NOAA Hurricane Katrina Images

NOAA image of Grand Isle, La., taken on Aug. 31, 2005, two days after Hurricane Katrina struck the U.S. Gulf Coast.The National Oceanic and Atmospheric Administration (NOAA) has posted many of their aerial images on their site.

In this article they outline much of what NOAA has been up to durring the cleanup process. It is interesting to see how involved they are, especially considering how little you hear about them. Don’t miss out on the “higher resolution version” links. They’re incredible!

Click here to view the full article from NOAA.
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Better Weather Forecast

So I, like most people tend to default to the easiest, most memorable sites on the web. As such, had been my preferred site for local weather for quite a while. At first the site was great, but as time passed, displayed more ads, then animated ads, then popup ads, then animated popup ads, then more animated popup ads. At the time of this writing is showing nine ads on the local forecast page which additionally pushes the actual forecast so far down the page I have to scroll to see it.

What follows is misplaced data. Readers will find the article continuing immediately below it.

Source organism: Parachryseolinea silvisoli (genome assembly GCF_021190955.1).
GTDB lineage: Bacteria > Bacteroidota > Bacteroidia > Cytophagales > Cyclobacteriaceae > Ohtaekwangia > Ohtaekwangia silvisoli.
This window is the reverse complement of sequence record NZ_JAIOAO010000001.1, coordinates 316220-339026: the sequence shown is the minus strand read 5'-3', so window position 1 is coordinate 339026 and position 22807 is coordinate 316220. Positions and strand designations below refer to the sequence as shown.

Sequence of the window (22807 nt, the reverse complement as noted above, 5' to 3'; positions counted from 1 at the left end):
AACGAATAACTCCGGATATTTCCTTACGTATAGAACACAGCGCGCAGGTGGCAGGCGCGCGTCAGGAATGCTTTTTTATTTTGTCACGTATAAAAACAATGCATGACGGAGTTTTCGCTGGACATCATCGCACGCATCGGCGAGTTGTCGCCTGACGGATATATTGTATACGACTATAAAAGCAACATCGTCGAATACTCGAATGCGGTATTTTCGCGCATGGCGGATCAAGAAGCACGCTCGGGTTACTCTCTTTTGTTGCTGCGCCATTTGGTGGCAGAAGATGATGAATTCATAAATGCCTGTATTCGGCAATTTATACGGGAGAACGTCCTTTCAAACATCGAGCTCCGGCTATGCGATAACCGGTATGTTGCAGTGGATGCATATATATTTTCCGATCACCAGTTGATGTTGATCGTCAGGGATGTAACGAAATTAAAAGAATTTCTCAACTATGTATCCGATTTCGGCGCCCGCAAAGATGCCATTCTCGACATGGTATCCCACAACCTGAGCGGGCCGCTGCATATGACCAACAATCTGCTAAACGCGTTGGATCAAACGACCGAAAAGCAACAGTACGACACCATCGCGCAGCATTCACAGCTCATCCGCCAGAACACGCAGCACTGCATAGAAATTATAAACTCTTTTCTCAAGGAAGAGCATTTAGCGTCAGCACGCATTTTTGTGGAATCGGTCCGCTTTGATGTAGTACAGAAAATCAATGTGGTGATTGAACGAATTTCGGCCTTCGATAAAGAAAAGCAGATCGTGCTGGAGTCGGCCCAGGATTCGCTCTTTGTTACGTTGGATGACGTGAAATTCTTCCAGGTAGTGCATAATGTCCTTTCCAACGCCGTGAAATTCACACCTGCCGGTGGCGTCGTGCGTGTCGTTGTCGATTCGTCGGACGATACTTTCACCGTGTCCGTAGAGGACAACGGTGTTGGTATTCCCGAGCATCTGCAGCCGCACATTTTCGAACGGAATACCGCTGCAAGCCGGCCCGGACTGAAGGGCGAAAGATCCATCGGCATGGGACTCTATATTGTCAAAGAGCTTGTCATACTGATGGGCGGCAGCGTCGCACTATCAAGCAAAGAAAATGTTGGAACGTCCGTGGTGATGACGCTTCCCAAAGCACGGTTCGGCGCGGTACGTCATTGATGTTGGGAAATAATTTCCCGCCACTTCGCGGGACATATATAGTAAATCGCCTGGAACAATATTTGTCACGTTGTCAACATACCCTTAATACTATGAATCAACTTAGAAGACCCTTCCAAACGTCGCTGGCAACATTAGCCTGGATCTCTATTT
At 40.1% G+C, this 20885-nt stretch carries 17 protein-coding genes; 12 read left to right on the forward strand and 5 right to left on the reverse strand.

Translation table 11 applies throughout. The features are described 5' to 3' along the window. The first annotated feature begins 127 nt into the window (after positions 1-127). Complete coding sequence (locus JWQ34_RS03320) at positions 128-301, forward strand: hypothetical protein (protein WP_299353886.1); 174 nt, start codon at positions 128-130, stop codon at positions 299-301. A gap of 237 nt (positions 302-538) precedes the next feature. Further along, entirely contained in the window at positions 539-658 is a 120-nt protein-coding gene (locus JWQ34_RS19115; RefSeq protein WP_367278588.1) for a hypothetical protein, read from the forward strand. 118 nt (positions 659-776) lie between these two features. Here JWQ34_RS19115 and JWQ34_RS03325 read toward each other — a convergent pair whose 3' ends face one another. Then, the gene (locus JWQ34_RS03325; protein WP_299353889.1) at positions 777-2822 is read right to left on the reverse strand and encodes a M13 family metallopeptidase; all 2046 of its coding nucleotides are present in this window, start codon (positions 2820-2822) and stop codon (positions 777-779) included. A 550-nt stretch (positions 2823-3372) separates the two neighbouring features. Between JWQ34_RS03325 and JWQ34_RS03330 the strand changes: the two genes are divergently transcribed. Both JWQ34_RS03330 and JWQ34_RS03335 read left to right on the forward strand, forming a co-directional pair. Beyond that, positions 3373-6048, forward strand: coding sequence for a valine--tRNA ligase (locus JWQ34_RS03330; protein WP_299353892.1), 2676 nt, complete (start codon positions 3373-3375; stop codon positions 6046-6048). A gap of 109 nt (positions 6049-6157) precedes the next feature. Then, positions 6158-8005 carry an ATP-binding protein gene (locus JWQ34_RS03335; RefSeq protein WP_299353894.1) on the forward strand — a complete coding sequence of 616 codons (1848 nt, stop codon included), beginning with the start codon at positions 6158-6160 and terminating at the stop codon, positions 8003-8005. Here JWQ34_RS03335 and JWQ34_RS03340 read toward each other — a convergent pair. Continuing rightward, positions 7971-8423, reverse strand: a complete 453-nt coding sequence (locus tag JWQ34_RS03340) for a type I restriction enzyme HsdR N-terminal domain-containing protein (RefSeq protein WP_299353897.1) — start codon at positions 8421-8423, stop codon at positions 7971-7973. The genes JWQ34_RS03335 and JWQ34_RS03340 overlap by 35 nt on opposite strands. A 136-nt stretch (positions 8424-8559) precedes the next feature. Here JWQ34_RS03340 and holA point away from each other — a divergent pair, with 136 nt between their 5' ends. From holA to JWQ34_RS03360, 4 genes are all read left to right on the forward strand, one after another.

While working at Boston University I stumbled upon a much better alternative. While checking some background information on a NOAA (National Oceanographic and Atmospheric Administration) grant I stumbled across the site for the National Weather Service’s site. offers the same kind of localized forecast as with no (none, nada, zilch) ads. Check it out. Enter your zip code in the box on the left of the page and click go. You will be taken to a 7 day forecast with current conditions, satellite images, a graphical “Forecast at a Glance” and a detailed 7-day forecast all free of commercial intrusion.

Since we’re already paying for this through our taxes I think it’s about time we start taking full advantage of it. I think you’ll agree this is a much better site to get your weather from.

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